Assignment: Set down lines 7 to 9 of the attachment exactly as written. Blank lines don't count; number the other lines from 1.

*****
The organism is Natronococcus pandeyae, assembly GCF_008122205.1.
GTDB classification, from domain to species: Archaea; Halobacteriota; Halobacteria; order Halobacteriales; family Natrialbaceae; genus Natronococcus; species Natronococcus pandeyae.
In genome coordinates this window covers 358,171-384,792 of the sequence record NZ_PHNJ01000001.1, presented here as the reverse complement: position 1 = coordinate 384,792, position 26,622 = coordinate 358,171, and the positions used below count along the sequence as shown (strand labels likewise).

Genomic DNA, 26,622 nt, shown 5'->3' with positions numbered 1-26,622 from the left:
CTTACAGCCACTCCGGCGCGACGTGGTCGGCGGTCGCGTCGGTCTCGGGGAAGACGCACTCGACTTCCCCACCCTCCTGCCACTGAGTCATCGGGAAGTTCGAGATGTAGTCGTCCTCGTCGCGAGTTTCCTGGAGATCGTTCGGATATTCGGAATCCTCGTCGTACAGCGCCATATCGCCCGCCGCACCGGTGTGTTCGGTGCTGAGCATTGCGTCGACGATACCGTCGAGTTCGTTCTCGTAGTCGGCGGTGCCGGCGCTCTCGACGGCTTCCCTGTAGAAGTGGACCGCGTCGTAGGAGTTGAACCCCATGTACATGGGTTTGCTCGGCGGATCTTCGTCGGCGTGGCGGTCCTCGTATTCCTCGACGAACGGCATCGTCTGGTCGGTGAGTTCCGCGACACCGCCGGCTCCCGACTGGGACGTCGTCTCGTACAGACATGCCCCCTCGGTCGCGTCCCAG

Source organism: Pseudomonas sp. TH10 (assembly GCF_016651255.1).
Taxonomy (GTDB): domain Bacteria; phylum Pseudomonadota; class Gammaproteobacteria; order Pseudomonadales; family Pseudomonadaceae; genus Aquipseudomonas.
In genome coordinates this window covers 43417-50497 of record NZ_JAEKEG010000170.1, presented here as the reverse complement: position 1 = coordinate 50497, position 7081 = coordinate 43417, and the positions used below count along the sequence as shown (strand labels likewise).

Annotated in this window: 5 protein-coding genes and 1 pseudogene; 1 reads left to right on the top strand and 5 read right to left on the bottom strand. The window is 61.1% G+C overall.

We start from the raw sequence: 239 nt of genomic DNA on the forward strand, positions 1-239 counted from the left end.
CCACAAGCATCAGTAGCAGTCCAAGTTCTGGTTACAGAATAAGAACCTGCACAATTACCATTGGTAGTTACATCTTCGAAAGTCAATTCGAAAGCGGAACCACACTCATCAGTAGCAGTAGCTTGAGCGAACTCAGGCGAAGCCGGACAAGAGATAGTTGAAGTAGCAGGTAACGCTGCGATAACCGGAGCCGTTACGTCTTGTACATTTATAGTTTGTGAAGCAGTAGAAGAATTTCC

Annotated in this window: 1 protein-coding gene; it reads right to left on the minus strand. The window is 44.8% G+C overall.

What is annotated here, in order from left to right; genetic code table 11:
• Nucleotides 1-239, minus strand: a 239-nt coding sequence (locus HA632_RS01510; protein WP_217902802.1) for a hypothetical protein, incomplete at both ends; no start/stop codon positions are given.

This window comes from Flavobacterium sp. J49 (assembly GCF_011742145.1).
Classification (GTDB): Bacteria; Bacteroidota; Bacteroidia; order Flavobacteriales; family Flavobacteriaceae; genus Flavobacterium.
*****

Taxonomy (GTDB): domain Bacteria; phylum Pseudomonadota; class Gammaproteobacteria; order Pseudomonadales; family Pseudomonadaceae; genus Aquipseudomonas.
In genome coordinates this window covers 43417-50497 of record NZ_JAEKEG010000170.1, presented here as the reverse complement: position 1 = coordinate 50497, position 7081 = coordinate 43417, and the positions used below count along the sequence as shown (strand labels likewise).

Annotated in this window: 5 protein-coding genes and 1 pseudogene; 1 reads left to right on the top strand and 5 read right to left on the bottom strand. The window is 61.1% G+C overall.